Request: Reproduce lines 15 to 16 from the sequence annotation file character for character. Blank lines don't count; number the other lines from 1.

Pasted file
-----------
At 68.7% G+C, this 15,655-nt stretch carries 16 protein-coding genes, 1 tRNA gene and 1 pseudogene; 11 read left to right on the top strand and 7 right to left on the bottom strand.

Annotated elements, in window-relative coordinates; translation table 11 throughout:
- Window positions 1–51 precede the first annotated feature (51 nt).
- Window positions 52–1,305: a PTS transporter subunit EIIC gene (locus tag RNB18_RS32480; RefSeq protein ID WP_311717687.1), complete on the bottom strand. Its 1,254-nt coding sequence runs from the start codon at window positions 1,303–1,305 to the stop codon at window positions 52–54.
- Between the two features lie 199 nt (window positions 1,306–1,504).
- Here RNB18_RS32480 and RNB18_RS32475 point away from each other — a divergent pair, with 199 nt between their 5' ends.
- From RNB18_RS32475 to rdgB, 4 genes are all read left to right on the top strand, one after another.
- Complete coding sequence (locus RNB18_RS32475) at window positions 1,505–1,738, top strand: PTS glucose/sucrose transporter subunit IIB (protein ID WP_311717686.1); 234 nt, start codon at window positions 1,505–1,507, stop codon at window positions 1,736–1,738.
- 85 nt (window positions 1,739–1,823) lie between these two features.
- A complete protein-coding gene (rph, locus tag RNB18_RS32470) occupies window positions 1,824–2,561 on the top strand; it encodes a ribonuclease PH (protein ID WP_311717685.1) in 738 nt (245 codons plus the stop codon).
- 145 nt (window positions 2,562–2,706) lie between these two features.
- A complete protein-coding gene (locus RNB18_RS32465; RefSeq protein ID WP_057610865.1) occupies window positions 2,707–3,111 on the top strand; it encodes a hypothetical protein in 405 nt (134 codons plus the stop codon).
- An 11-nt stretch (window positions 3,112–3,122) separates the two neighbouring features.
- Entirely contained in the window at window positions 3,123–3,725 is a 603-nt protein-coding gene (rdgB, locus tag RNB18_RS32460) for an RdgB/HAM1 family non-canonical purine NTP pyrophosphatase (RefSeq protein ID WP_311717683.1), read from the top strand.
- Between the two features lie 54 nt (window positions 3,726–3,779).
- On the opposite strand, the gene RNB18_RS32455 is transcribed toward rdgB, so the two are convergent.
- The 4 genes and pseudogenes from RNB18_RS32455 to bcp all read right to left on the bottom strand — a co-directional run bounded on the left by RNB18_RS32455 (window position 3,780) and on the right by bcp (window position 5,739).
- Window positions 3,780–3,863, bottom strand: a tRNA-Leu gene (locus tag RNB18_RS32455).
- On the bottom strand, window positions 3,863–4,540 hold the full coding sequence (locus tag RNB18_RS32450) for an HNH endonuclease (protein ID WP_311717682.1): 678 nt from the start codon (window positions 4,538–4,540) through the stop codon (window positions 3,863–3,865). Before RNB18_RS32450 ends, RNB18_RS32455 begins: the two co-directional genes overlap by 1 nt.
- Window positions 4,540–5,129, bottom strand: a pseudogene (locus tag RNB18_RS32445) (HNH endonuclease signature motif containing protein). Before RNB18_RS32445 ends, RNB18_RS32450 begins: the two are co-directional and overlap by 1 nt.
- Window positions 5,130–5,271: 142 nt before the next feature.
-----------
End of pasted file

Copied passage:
- Between the two features lie 54 nt (window positions 3,726–3,779).
- On the opposite strand, the gene RNB18_RS32455 is transcribed toward rdgB, so the two are convergent.